Online retailing, which thrives on the same network that offline retailing does, appears to be at a tipping point in India. as retailers develop their supply chain, a critical requirement for success and growth of modern retail, online retail will begin to grow by leaps and bounds. It’s just a matter of a few years.
I was perplexed by the mindless euphoria of the dotcom wave in the late 1990s, when it was being prophesied that no one will ever go to a store if they had the option to buy stuff online.
Hence, it didn’t seem odd that everyone was rushing to launch websites to sell every conceivable merchandise from electronics to books to pet foods to homes. Venture capitalists and private equity funds were eager to write cheques for any company that had a “.com” in its name, and it really didn’t matter what was being offered and whether there were any consumers to buy the stuff online. The belief was that sooner or later consumers would switch to online shopping. The dotcom phenomenon was being compared to life-changing events, such as arrival of electricity or launch of telephony, and it was considered blasphemous to question this euphoria. The few voices of reason were buried under the huge amount of media coverage that successful IPOs of dotcom companies were getting. At one point of time, I called the dotcom boom “some kind of conspiracy to move billions from VC and PE funds to advertising agencies”. Eventually, to my respite, the madness ended with a “big bang” that took away billions of dollars down the drain with it. Had the euphoria lasted a few more weeks, even I would have joined or started a dotcom!
As much as I was quizzed by the euphoria about the dotcom boom then, I am surprised by the lack of it now in India. With millions of internet and mobile users, as well as numerous credit card holders, it, somehow, is hard to explain why we aren’t seeing the launch of online retailers to serve these consumers.
To me, the not-so-obvious reason appears to be the small share of modern retail in India when compared to the developed world and markets such as China. While traditional retail stores throw direct competition to online retail, modern retail is a great enabler. The supply chain development, which is necessary for success and growth of the modern retail store business, is also the backbone of online retail. Starting from product standardisation to vendor development to inventory management and also the movement of goods, except the last mile difference, online retail thrives on the same network that offline retail does. In this case, there is no ambiguity that offline modern retail has to be prevalent before online can emerge as a big alternative or player in the Indian or any market.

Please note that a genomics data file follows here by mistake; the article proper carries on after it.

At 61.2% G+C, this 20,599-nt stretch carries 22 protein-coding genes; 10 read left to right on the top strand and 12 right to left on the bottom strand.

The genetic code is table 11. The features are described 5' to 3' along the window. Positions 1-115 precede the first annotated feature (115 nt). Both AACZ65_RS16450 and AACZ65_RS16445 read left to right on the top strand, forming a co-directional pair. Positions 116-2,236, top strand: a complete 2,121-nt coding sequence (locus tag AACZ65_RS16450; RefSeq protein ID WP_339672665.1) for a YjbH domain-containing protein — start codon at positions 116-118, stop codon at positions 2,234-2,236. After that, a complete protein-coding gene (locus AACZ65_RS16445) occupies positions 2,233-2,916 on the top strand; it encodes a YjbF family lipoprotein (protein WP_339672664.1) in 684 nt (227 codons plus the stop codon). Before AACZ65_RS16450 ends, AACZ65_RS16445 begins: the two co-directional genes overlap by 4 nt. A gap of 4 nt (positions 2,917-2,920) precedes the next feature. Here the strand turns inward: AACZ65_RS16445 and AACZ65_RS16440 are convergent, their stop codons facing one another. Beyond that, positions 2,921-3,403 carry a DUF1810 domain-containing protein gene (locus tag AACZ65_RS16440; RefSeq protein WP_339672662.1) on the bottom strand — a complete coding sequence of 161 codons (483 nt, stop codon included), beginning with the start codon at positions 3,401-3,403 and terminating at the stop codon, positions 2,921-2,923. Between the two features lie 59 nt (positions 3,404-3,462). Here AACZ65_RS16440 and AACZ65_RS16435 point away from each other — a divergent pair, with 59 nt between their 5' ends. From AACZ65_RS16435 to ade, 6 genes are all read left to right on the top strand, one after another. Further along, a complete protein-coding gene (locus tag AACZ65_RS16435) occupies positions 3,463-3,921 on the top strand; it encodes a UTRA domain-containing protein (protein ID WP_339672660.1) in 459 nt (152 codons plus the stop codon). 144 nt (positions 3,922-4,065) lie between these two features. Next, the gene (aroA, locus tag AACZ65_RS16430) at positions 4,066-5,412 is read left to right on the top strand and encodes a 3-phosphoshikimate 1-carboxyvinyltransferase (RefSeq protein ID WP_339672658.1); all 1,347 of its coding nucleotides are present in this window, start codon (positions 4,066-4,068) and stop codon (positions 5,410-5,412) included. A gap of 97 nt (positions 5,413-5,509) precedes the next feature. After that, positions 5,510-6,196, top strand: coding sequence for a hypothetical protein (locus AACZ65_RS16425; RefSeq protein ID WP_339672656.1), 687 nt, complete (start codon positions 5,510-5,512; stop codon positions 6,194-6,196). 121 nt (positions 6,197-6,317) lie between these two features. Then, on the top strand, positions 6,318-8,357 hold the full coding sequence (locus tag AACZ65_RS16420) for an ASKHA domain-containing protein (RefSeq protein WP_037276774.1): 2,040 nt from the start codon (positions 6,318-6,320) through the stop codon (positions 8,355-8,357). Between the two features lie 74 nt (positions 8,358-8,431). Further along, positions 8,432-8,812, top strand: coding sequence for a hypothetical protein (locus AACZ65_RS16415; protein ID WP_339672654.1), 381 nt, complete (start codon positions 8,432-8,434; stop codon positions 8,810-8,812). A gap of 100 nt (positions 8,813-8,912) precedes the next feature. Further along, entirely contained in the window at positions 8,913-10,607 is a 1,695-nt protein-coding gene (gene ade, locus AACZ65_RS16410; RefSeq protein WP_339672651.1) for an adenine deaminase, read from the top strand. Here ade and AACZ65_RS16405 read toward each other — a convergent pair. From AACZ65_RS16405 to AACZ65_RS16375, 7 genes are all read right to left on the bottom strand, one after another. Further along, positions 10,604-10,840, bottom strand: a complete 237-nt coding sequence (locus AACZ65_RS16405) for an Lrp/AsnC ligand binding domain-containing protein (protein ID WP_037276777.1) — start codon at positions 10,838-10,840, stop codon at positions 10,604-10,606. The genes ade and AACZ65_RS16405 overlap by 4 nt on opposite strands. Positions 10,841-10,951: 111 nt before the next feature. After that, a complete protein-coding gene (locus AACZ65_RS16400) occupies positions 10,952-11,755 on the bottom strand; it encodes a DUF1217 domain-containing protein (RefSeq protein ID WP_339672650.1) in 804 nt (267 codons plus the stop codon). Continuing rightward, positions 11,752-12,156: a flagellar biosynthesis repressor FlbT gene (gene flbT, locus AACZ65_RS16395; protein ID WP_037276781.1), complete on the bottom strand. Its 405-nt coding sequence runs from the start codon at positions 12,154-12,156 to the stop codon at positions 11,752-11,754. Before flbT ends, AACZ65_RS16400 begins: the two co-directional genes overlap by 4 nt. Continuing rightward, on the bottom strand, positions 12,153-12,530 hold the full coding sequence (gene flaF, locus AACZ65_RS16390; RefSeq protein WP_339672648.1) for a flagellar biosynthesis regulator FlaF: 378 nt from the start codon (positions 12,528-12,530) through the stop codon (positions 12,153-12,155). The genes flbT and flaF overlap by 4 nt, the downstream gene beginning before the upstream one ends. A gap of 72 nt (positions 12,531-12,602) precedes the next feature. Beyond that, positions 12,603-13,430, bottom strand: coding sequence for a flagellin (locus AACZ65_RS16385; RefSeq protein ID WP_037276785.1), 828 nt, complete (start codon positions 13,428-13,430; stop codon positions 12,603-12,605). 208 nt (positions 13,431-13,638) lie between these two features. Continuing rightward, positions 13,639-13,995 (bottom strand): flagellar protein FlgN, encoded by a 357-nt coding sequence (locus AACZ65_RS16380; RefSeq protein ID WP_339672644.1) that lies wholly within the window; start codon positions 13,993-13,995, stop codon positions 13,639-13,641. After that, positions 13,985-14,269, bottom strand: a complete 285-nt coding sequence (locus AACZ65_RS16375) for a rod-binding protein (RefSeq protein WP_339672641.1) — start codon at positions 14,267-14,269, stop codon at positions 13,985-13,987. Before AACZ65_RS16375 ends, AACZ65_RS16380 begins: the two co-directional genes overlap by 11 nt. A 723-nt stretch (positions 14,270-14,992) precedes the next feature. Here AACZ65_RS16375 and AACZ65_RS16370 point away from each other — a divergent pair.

On this premise, I am convinced that online retail in India is at its tipping point. Modern retailers, as well brands and suppliers, are quickly developing supply chains across product categories and are investing heavily into the necessary and enabling infrastructure. On the other hand, the internet and mobile connectivity and consumers’ acceptance to use credit cards online is reaching critical mass in many urban centres. Millions of new consumers have used credit cards to book movie, airline and train tickets online in the last two to three years. Sales on many internet sites have grown manifold in the last two to three years, and most of them have only scratched the surface of the huge potential market. I believe consumers have already shown they are ready to shop online as long as there is a good reason for them to do so. The reason could be convenience, price, range, options to compare and select quickly and a combination of these and others.
So, why is it that even after reaching the tipping point, online retailing in India has not started to roll? I think the baggage of the calamitous experience of the last dotcom bust is so heavy that a strong nudge is required to push this over the tipping point. And the good news is that the tipping point came recently when Future Group announced that in the next few years, around 10 per cent of its sales would come from online. This announcement is bound to send huge waves, not ripples, across the industry. If Biyani puts resources of India’s largest modern retail company behind this idea, I am quite certain that the 10 per cent of online retail sales will come much earlier than announced.
But the bigger action will happen elsewhere – as Future Group will go forward, other modern retailers will not be able to ignore going online and they will have to offer attractive options to consumers and encourage online shopping. The collective effort of these retailers will lead to a major surge in online shopping and India will be well on its way to catch up with China, and finally with the US, on the online retail curve.
I also see the return of pure online retailers – the ones who will not have an offline business – in a big way. With the success of online ventures of offline retailers, VCs and PE funds will be open to fund pure online retailers, too. The recent funding of ‘fashionandyou.com’ by Sequoia could well be the start of another major round of PE funding coming into the online retail business. Wal-Mart has recently agreed to invest $500 million into an online retailer, ‘360buy.com’, in China. I feel confident to project that within five years, someone will be investing a similar amount into an Indian online retailer; and the chances are that this online retailer has not even been launched yet!
This article was originally published in January 2011 issue of Images Retail.